What to do when clients can't pay

Guest writer, professional personal trainer and owner of Positive Impact Fitness, James Drabble, shares his views on what to do if your clients cannot make payments during COVID-19.

It’s safe to say my phone and email has never been as busy as it was the week lockdown measures were implemented.
Clients sought assurances on how they’d be able to maintain a solid level of fitness without one-on-one Personal Training, whereas others immediately requested to freeze their agreement or, in the worst case scenario, stop paying altogether.
Deciding how to manage your clients during this time might be dealt with on a case-by-case basis. Ultimately, you can gauge the relationships you’ve developed and, if required, offer bespoke agreements for each individual client.
First and foremost, you want to keep them. Here be a few tips to help.


Amazing, isn’t it? The ability to have an open, honest and mature discussion with a fellow adult.

Crack open that pack of cards and lay them face up across that table. Only by understanding the true reality of the client’s circumstances can the pair of you come to a reasonable solution. Yes, it could mean parting ways, but it could also present options they weren’t aware might be available.

Full transparency at all times.

2. Reduce session times

If you ordinarily train clients for an hour, cut it by 15 minutes to three quarters of an hour. If it’s 45 minutes, slash it to half an hour. Reducing the session time reduces the cost of the session, thus making it financially more appealing.

3. Alternate weeks

Most clients train every week. Offer to switch to a bi-weekly Personal Training program with a tailored home program, devised by you free of charge, for the seven days sandwiched between. It’s a little more work, but it keeps a customer happy.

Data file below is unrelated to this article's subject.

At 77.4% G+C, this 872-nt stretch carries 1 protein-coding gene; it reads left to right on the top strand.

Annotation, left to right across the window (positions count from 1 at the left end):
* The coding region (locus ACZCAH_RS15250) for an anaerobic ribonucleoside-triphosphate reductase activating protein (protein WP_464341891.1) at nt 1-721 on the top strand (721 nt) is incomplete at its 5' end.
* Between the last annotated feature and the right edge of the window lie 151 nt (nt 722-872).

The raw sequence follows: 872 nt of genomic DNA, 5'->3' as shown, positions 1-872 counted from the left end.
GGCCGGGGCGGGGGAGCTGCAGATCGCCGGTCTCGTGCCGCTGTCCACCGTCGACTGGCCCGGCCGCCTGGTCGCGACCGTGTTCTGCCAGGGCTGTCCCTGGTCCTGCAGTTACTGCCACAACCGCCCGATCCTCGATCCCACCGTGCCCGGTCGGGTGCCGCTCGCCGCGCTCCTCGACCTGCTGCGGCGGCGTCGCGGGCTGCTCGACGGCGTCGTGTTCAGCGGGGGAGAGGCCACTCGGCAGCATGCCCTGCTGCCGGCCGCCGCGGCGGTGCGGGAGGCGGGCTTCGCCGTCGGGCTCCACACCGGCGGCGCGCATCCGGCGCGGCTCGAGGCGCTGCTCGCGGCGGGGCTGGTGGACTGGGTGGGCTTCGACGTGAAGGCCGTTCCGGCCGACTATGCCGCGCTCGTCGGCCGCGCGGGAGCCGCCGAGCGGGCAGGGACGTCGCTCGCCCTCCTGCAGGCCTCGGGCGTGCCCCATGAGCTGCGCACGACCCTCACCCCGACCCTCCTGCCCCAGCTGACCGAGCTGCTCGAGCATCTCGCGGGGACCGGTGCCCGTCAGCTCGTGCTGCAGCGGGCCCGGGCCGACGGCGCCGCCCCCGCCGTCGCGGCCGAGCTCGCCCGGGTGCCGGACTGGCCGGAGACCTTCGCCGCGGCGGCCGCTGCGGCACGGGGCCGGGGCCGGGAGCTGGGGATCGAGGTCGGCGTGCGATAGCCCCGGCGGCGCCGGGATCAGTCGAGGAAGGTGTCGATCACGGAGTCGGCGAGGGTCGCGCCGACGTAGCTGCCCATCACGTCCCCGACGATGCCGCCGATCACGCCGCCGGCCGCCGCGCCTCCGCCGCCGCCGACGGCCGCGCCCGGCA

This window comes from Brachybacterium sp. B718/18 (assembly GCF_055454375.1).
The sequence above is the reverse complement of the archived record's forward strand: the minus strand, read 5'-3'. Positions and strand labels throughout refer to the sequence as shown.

4. Work for free

Quick example: I’ve trained a client for the past 12 years. He’s had a large reduction in income and doesn’t know whether he can afford next month’s sessions with a family of five to support.

In the meantime he’s working voluntarily for his local hospital, which is enough for me to continue training him without charge. At the end of the day I want to keep him as a client, because when he is back working I know he will start paying me again.

5. Hear them out

Don’t instantly expect all your clients to pack it in.

In fact, don’t rule out the possibility they may choose to continue paying for sessions without even taking them.

All your clients should appreciate the work you do and many will want to maintain support of loyal, local businesses. I refer you back to the first point about honest and open discussion. It can swing both ways.

If perspective cannot be gained at times like these, my personal suggestion would be to find a mirror and glare right into it for a substantial amount of time. No one wants to work pro bono, but sometimes you’ve just got to do your bit for (cliche alert) the greater good.
I refer you to John Lennon on that time he was asked what he wanted to be when he grew up.
“I wrote down ‘happy’,” he said. “They told me I didn’t understand the assignment. I told them they didn’t understand life.”

About James Drabble

Owner and Founder of Beaconsfield based Positive Impact Fitness, James takes a whole body approach when working with people of all ages and abilities. Providing his clients with a variety of exercise techniques as well as realistic nutrition advice. James has a vast experience working with injury rehabilitation as well as sports specific conditioning.

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